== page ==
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You're awesome! So just making sure, does this quote: "For external names, he standard guarantees only for 6 characters and a single case."" mean that AbCDeF and abcdef and ABCDEF are all not 100% guaranteed to be different variables? Also, as a beginning programmer, should I be worrying about what the "assemblers and loaders" mentioned are? – withchemicals Dec 30 '09 at 16:17
Correct. Things that differ only by case are not GUARANTEED to work. They may work, but that's an accident. You won't be using an assembler any time soon. Your loader is part of your operating system. Most loaders handle very long names. When I was a n00b programmer (in the 80's) the 6-character thing was serious on a few OS's. For standard OS's (Linux, MacOS, etc.) no worries. For Windows, almost no worries. – S.Lott Dec 30 '09 at 16:55

It just means that if you have two variables named




that there is no guarantee that will be treated as different, separate variables...

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It means what you fear it means. For external names, the C standard at the time K&R 2nd ed. was written really does give only six case-insensitive characters! So you can't have afoobar and aFooBaz as independent entities.

This absurd limitation (which was to accommodate legacy linkers now long-gone) is no longer relevant to any environment much. The C99 standard offers 31 case-sensitive characters for external names and 63 internally, and commonly-used linkers in practice support much longer names.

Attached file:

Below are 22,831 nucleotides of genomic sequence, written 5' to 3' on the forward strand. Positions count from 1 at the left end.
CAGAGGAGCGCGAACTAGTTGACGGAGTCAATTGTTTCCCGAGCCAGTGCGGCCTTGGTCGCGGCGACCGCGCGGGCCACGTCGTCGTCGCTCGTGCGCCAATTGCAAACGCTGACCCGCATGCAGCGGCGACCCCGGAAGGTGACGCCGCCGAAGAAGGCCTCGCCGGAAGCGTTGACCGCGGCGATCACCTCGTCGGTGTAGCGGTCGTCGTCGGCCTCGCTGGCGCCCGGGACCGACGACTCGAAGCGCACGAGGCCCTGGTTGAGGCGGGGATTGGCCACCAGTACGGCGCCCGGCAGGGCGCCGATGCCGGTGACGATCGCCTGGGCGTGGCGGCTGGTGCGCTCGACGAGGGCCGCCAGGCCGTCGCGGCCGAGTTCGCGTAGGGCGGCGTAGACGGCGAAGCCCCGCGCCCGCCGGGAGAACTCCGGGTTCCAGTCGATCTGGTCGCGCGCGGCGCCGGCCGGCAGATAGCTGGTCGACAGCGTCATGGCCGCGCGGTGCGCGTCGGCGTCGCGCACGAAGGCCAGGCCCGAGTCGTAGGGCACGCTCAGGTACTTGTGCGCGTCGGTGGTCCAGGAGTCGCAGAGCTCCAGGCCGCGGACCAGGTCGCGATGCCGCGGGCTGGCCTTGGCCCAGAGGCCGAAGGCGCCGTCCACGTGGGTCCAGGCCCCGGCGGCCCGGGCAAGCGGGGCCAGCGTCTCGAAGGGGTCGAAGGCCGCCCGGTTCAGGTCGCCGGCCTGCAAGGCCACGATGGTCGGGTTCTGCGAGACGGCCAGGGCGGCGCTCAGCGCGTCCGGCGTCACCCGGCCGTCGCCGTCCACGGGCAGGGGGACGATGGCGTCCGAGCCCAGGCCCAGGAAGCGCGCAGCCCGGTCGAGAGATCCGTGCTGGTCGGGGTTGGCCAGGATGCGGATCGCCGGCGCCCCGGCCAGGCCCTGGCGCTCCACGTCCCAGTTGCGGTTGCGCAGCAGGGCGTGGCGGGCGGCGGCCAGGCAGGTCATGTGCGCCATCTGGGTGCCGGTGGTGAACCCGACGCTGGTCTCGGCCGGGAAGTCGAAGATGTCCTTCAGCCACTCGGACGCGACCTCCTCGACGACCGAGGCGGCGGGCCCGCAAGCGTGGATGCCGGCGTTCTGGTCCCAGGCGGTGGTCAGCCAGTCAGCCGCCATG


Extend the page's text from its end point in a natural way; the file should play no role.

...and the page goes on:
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It means that :


might be the same external name, because only the first 6 characters need be considered. The single case means that upper and lower case names need not be distinguished.

Please note that almost all modern linkers will consider much longer names, thogh there will still be a limit, dependent on the linker.

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One of the problems with this limited symbol resolution occurs at link time.

Multiple symbols with the same name can exist across several libraries and the link editor usually only takes the first one it finds that matches what it is looking for.

So, using S.Lott's example from above, if your link editor is searching for the symbol "a_very_long_name" and it finds a library on its search path that contains the symbol "a_very_long_name_thats_too_similar" it will take this one. This will happen even if the library that contains the symbol that you want, i.e. "a_very_long_name" has been specified in your command. For example specifying the libraries as:

-L/my/library/path -lmy_wrong_lib -lmy_correct_lib

There are now compiler options, or more correctly compile time options which are passed through to the link editor, which enforce a search for multiple symbols in your link path. These are then usually raised as errors at link time.

In addition, many compilers, e.g. gcc, will default to such behaviour. You have to explicitly enable multiple definitions to allow the link editor to proceed without raising a fatal error if it finds multiple definitions for a symbol.

BTW I'd highly recommend working through the exercises in conjunction with Clovis Tondo's book "The C Answer Book 2nd ed.".

Doing this really helps make C stick in your mind.